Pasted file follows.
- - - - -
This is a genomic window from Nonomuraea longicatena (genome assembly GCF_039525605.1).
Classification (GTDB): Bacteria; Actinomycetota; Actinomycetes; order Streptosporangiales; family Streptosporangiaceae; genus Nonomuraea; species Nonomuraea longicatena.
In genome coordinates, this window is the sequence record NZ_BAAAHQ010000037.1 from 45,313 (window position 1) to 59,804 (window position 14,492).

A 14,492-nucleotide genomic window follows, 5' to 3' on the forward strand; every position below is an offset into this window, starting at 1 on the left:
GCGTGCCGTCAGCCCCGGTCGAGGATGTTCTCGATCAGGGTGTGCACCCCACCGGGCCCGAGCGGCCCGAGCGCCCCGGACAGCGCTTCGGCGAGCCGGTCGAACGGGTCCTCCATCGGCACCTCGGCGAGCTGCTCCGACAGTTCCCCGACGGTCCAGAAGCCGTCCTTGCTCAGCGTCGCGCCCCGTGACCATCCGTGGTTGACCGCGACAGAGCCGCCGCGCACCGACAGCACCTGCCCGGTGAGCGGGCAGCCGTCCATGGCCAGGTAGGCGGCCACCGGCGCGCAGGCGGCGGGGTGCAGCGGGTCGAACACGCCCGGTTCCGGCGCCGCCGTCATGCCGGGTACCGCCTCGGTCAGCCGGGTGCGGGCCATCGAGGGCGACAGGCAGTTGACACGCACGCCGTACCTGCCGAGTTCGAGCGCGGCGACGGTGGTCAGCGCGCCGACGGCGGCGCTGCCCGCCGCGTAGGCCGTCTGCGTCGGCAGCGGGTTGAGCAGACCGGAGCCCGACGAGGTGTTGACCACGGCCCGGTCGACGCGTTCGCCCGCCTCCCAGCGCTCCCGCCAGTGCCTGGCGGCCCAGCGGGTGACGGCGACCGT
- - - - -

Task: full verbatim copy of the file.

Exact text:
This is a genomic window from Nonomuraea longicatena (genome assembly GCF_039525605.1).
Classification (GTDB): Bacteria; Actinomycetota; Actinomycetes; order Streptosporangiales; family Streptosporangiaceae; genus Nonomuraea; species Nonomuraea longicatena.
In genome coordinates, this window is the sequence record NZ_BAAAHQ010000037.1 from 45,313 (window position 1) to 59,804 (window position 14,492).

A 14,492-nucleotide genomic window follows, 5' to 3' on the forward strand; every position below is an offset into this window, starting at 1 on the left:
GCGTGCCGTCAGCCCCGGTCGAGGATGTTCTCGATCAGGGTGTGCACCCCACCGGGCCCGAGCGGCCCGAGCGCCCCGGACAGCGCTTCGGCGAGCCGGTCGAACGGGTCCTCCATCGGCACCTCGGCGAGCTGCTCCGACAGTTCCCCGACGGTCCAGAAGCCGTCCTTGCTCAGCGTCGCGCCCCGTGACCATCCGTGGTTGACCGCGACAGAGCCGCCGCGCACCGACAGCACCTGCCCGGTGAGCGGGCAGCCGTCCATGGCCAGGTAGGCGGCCACCGGCGCGCAGGCGGCGGGGTGCAGCGGGTCGAACACGCCCGGTTCCGGCGCCGCCGTCATGCCGGGTACCGCCTCGGTCAGCCGGGTGCGGGCCATCGAGGGCGACAGGCAGTTGACACGCACGCCGTACCTGCCGAGTTCGAGCGCGGCGACGGTGGTCAGCGCGCCGACGGCGGCGCTGCCCGCCGCGTAGGCCGTCTGCGTCGGCAGCGGGTTGAGCAGACCGGAGCCCGACGAGGTGTTGACCACGGCCCGGTCGACGCGTTCGCCCGCCTCCCAGCGCTCCCGCCAGTGCCTGGCGGCCCAGCGGGTGACGGCGACCGT